Editorial - (2021) Volume 15, Issue 10
Citation: Rita, Badigeru. “An Editorial on Babinski-Froelich Syndrome.” J Mol Genet Med 15(2021): 522.
Copyright: © 2021 Rita B. This is an open-access article distributed under the terms of the Creative Commons Attribution License, which permits unrestricted use, distribution, and reproduction in any medium, provided the original author and source are credited.
Froehlich syndrome is characterized by increased or excessive eating that leads to obesity, small testes, and a delay in the onset of puberty. It is also common for children with Froehlich syndrome to experience the delay in physical growth and the development of secondary sexual characteristics. Froehlich syndrome, also known as adiposogenital dystrophy, is a constellation of endocrine abnormalities believed to result from damage to the hypothalamus, a part of the brain that links the nervous system to the endocrine system via the pituitary gland. The hypothalamus regulates sleep cycles and body temperature and composition while stimulating the pituitary gland to release a variety of hormones that control growth, metabolism, and body development. Thus, numerous pituitary gland hormones could be indirectly disrupted by damage to the hypothalamus. Unlike similar diseases such as Prader-Willi syndrome, Froehlich syndrome is acquired, not inherited, and is associated with tumors of the hypothalamus area or their surgical treatment, causing increased appetite and depressed secretion of gonadotropin. This syndrome affects males more often than females.
The more obvious and frequently encountered characteristics include delayed onset of puberty, short stature, small testes, and obesity. Teenage boys with this disorder must be distinguished from those who have inherited growth delay disorders or Prader-Willi syndrome. Froehlich syndrome results from an injury of a part of the hypothalamus. The hypothalamic gland is the endocrine gland that produces substances that stimulate the pituitary and regulate appetite. In Froehlich syndrome, the front portion of the pituitary gland fails to secrete the hormones that are necessary for the onset of normal puberty. The most frequent cause of Froehlich syndrome is a specific tumor of the pituitary-hypothalamus area, an expanding hollow lesion or its surgical treatment.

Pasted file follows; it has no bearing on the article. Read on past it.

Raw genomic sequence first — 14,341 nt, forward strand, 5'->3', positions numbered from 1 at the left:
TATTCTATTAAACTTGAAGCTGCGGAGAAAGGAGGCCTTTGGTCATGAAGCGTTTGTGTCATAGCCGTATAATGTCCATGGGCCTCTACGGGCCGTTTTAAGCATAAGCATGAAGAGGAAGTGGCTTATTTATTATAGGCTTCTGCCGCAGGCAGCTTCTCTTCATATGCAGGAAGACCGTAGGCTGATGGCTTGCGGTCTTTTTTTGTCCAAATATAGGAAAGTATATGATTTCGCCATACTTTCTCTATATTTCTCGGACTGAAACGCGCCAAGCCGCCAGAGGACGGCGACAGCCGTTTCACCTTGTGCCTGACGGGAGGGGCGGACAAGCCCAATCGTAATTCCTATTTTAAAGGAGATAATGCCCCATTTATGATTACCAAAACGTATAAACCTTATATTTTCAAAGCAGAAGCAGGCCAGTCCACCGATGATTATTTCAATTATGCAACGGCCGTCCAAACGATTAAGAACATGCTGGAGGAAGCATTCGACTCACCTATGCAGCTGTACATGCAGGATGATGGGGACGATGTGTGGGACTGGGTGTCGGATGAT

Prader Willi syndrome is a complex disorder affecting many systems in the body. It is diagnosed more often in males born after a prolonged, delayed birth often in the breech position and is characterized by muscular weakness and failure to thrive during infancy. As the child grows there is a decrease in the function of the testes or ovaries, short stature, and impaired intellectual capabilities. The need to eat an extraordinary amount of food usually develops between 1 and 3 years of age. If left uncontrolled, the obesity of Prader Willi syndrome can lead to life- threatening heart and lung complications. BardetBiedl syndrome is a rare disorder affecting many systems in the body. It is inherited as an autosomal recessive genetic trait. The major symptoms of this disorder may include intellectual disability, obesity, delayed sexual development, underdeveloped reproductive organs, and degeneration of the retina of the eyes, kidney abnormalities, and/or abnormal fingers or toes. This disorder affects males and females in equal numbers.
If infection is suspected, blood cultures may be taken. In the event of a suspected legion or abnormal growth, imaging studies of the brain are conducted. These may include x-ray of the skull, CT scan of head and neck region, or MRI scan of the brain. Additional tests such as methylation analysis are needed to rule out Prader-Willi syndrome before a definite diagnosis of Froehlich syndrome can be made.